Aug 26, 2012
|Crisis: Quotes from Orwell and Hazlitt|
1. Introductory remarks
2. Orwell quotations
3. Hazlitt quotation
4. Nederlog and my site
1. Introductory remarks
My eyes keep giving me great trouble, which is the reason there was no Nederlog the last 12 days,. The present one consists only of quotes relating to the crisis.
I do not know when there will be a new Nederlog: With eyes such as I have now for the 4th month it is exceedingly difficiult and painful to use any computerscreen I have in my house.
2. Orwell quotations
The three quotations by Orwell in this Nederlog are all Orwell's own words, and are all quoted from George Orwell - A Life, by Bernard Crick, Penguin Books, 1980 (that has a picture of Orwell with brown eyes on the cover, whereas the text says he had blue eyes: It may have been improved in later editions I never saw).
I provide these quotes because they may help to understand the current crisis:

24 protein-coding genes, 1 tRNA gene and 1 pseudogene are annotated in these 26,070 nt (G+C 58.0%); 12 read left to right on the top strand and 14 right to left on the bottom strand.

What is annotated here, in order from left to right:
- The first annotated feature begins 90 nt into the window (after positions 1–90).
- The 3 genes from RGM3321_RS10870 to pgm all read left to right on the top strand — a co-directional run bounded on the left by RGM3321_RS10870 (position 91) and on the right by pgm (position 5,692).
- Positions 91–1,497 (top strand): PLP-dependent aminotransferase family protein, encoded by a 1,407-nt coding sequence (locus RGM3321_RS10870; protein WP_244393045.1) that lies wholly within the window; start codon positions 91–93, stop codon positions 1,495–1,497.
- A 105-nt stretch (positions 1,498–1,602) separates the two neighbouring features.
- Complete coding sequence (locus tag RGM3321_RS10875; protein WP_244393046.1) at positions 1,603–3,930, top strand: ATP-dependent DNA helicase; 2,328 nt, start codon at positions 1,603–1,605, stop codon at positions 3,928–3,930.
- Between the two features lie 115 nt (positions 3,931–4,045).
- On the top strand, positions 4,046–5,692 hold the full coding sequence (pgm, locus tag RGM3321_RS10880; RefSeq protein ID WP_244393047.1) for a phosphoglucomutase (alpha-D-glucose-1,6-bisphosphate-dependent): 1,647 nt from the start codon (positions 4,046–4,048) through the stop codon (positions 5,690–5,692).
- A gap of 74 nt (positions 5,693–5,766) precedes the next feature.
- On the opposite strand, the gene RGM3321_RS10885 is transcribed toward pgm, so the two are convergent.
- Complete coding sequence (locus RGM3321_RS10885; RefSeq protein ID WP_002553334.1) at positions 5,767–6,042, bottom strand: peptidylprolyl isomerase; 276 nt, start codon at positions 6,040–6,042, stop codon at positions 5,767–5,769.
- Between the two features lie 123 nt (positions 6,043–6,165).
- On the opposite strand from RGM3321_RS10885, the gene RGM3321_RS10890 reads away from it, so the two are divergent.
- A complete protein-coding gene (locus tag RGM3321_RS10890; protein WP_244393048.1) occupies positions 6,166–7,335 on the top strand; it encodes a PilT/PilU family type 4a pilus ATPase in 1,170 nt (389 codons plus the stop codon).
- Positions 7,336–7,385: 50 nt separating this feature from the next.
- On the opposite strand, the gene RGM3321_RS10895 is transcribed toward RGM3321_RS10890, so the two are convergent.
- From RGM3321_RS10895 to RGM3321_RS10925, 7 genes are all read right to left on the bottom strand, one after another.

"I think you overstimate the danger of a 'Brave New World' - i.e. a completely materialistic vulgar civilization based on hedonism. I would says that the danger of that kind of thing is past and that we are in danger of a quite different kind of world, the centralized slave state, ruled over by a small clique who are in effect the new ruling class, though they might be adoptive ["democratically elected", like Hitler - MM] rather than hereditary. Such a state would not be hedonistic, on the contrary its dynamic would come from some kind of rabid nationalism,and leader-worship kept going by literally continuous war ["against terrorism", ironically and very falsely and dishonestly - MM] I see no safeguard against this except (a) war-weariness and distaste for authoritarianism (..), and (b) the survival of democratic values amongst the inteligentsia."